The 7hr+ documentary smash hit

About 1.4 million people watched Bergensbanen, a 7hr+ documentary about the 126-year-old rail line, when it was first aired late November. With the re-runs this Christmas, and the option to download it free of charge under a Creative Commons license, I imagine that number will be much higher by now (see Wired's recent story about the documentary here).

For my part, I thought it was a spectacular show, even if it "clocks is at almost 7.5hrs", as Wired put it. There was a lot of buzz on Twitter about it when it first ran, but I only had a chance to see it this Christmas. It is a long trainraide, but it must be one of my favourite trainroutes ever, and it's fascinating to see how much the landscape change from the jagged mountains surrounding Bergen on the Westcoast, travelling over the mountain moorlands of Hardangervidda, so often covered in snow, to the soft rolling hills as you go further east and eventually end up in the citiscape of Oslo. And it's all filmed in HD, which these few shots from my most recent trip on Bergensbanen definently are not. On second thoughts: better go to Wired and download the whole documentary there, my Netbook is so slow now I won't attempt any more uploads than this, which is not really what I planned to upload.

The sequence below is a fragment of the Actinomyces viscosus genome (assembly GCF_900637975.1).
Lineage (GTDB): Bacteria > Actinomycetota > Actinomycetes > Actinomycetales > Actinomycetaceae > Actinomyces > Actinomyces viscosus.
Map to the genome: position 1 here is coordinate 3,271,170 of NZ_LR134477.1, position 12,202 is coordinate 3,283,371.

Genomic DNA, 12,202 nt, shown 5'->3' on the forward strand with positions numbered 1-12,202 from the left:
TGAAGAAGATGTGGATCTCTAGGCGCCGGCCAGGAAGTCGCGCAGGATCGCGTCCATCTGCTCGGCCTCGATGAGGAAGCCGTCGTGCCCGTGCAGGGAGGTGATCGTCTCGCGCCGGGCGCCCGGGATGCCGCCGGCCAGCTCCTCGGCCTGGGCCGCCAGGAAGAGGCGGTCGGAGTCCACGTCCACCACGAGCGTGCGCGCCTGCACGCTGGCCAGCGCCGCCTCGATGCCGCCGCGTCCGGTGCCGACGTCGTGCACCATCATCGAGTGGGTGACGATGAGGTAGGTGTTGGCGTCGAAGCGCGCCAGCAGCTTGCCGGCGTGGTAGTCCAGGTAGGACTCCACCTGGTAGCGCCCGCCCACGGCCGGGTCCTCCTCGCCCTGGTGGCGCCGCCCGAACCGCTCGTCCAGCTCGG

Editing laid bare?

Imagine your're putting together a documentary, or just a news story for the screen, and all the people you feature in your story blog the entire transcript, or their key quotes, for fear your editing should misrepresent their positions. That's exactly what happened when CNN put together their story, Dark side of the Net, on the recent firestorm in the wake of death threats against A-list blogger Kathy Sierra (Creating Passionate Users).

After he let himself be interviewed for the programme, Cluetrain co-author David Weinberger, blogged about CNN as the knot in his stomach, carefully putting his quotes in context and talking about his fear of loosing control of his words. Kathy Sierra and Chris Locke, another Cluetrain co-author, who had been on opposite ends of the firestorm, put out a joint statement in advance of the programme, detailing their positions and warning against those who may cease upon the incident as an excuse to regulate or limit free speech and open debate.